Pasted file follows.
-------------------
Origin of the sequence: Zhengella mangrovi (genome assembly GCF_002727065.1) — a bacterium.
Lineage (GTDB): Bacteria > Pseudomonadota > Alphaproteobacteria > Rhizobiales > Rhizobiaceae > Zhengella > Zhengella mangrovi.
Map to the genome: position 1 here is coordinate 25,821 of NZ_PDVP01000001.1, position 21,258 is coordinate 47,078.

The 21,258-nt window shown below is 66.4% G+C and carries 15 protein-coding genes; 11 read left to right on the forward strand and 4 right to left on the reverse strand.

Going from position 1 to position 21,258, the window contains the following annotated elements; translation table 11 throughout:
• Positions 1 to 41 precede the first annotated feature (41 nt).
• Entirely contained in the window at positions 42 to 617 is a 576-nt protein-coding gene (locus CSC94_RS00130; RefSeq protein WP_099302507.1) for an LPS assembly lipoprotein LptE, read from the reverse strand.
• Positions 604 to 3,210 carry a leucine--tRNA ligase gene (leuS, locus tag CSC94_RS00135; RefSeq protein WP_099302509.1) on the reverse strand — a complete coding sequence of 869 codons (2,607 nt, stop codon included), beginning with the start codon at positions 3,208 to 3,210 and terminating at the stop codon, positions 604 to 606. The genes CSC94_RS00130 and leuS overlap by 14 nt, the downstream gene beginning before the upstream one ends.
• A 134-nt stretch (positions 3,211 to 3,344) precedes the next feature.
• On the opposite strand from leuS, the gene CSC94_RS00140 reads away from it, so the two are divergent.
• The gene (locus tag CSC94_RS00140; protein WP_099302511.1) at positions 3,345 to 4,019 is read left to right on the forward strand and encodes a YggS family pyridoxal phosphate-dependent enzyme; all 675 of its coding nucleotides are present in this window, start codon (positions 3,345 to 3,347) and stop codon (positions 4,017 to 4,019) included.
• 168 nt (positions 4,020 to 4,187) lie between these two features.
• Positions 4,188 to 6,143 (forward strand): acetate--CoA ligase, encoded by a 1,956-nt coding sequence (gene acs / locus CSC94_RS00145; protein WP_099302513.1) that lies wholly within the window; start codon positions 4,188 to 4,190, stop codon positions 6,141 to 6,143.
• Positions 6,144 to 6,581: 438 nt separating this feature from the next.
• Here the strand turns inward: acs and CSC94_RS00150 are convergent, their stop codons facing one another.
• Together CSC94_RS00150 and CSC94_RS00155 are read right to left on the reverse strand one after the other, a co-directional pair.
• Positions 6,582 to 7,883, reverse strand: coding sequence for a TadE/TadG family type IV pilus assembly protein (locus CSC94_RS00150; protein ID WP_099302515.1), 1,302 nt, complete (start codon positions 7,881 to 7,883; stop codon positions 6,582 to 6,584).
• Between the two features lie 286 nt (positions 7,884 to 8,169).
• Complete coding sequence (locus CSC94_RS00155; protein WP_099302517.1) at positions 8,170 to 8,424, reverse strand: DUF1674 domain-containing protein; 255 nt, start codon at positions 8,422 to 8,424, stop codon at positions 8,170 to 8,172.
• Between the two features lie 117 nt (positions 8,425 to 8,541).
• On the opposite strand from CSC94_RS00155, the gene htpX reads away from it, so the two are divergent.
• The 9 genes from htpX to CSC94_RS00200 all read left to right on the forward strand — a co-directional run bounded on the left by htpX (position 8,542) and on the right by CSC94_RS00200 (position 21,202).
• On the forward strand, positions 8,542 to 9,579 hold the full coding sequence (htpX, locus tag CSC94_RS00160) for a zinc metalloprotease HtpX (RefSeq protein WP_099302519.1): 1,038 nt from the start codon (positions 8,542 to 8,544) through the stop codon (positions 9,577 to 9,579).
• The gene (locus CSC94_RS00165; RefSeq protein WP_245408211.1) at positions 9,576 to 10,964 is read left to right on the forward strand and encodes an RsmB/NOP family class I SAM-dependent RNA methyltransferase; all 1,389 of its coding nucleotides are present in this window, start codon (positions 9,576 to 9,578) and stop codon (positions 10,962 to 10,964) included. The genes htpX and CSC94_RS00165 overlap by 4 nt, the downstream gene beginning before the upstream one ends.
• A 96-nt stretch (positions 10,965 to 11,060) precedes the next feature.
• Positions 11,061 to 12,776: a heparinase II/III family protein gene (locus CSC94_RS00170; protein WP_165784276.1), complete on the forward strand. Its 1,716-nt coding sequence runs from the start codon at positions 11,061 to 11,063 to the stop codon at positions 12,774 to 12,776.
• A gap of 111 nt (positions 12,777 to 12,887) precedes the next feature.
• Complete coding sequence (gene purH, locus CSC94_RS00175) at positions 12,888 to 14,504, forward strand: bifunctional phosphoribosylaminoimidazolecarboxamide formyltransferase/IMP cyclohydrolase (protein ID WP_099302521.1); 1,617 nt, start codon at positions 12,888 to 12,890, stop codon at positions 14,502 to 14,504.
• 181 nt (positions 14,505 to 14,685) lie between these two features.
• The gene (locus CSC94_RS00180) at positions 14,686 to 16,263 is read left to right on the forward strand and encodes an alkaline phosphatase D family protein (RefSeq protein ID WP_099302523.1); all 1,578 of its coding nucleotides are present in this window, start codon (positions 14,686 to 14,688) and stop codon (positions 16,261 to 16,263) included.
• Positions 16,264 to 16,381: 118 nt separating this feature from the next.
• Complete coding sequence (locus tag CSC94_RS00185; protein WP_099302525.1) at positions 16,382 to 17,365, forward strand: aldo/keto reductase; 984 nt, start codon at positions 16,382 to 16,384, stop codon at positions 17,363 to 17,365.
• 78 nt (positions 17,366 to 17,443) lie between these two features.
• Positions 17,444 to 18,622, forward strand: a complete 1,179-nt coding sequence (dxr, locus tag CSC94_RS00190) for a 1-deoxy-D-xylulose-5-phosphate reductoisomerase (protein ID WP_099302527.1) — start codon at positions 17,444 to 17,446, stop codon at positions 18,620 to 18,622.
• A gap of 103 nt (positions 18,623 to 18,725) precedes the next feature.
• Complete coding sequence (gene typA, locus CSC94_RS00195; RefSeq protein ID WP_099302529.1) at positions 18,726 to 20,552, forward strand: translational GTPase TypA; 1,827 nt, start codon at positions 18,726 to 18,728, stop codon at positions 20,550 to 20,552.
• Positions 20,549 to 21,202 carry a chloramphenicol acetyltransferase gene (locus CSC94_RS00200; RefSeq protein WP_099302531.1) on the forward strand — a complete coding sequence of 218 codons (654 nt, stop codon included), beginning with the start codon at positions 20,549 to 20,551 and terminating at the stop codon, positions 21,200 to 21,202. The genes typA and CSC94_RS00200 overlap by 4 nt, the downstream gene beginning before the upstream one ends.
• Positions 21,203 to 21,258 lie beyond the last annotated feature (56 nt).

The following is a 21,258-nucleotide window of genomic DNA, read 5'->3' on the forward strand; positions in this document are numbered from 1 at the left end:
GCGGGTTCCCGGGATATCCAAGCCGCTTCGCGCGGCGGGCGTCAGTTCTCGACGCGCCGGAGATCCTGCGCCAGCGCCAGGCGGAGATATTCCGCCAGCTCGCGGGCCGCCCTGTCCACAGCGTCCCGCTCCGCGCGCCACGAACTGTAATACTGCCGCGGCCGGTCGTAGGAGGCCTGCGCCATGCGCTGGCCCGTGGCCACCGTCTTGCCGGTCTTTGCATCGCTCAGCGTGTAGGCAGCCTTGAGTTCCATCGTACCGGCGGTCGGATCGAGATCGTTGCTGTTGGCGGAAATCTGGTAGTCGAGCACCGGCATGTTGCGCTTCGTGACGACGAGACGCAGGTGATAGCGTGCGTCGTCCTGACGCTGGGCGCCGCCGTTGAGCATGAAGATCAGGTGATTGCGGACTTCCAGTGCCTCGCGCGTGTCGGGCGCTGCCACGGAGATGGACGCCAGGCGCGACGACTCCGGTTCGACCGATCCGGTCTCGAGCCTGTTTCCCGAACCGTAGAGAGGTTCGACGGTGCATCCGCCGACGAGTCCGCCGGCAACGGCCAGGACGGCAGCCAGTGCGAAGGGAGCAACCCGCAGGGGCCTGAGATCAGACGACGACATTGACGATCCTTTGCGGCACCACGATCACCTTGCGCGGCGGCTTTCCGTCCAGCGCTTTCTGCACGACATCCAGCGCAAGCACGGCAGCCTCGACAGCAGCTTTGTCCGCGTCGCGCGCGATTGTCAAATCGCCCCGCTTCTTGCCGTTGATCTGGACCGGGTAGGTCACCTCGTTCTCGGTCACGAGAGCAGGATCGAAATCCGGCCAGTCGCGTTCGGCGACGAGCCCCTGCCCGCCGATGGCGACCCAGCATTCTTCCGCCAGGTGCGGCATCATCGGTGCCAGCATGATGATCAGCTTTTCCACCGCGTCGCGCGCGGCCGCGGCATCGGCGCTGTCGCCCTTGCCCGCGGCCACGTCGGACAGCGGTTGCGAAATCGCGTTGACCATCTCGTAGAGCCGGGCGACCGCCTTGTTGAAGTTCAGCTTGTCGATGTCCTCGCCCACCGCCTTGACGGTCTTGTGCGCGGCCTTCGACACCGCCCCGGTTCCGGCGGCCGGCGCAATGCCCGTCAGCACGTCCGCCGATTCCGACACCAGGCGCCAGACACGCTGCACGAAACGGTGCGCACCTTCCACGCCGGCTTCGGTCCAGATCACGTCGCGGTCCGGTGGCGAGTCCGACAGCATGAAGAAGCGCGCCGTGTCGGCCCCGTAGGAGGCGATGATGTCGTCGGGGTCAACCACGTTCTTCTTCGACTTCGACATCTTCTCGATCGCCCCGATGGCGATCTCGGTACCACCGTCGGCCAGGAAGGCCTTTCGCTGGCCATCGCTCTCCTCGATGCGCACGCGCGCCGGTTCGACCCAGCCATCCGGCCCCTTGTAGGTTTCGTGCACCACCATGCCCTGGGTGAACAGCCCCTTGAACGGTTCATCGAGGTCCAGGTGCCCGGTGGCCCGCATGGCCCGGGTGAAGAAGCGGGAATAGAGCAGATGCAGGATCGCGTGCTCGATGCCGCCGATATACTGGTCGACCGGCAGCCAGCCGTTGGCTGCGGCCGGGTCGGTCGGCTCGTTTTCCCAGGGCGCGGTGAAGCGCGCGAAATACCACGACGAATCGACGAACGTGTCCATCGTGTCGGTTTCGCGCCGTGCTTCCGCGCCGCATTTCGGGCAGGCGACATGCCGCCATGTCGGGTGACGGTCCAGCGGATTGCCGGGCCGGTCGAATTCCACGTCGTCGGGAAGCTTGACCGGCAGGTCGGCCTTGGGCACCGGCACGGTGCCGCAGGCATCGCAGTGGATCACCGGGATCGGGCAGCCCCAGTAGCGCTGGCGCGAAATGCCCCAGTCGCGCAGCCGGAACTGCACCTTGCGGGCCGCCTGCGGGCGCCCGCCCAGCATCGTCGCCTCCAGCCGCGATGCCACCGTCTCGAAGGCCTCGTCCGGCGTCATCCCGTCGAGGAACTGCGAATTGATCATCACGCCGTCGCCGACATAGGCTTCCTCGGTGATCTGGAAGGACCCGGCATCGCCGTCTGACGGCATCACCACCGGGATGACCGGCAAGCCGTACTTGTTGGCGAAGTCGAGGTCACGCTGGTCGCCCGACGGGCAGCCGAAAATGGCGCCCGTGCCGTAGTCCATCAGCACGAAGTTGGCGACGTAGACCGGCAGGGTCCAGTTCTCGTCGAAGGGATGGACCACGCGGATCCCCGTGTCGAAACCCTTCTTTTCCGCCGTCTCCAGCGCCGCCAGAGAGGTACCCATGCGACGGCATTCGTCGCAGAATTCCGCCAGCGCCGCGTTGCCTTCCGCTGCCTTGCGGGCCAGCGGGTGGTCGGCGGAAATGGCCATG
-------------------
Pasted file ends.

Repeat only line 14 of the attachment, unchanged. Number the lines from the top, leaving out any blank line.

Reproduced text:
• Positions 6,144 to 6,581: 438 nt separating this feature from the next.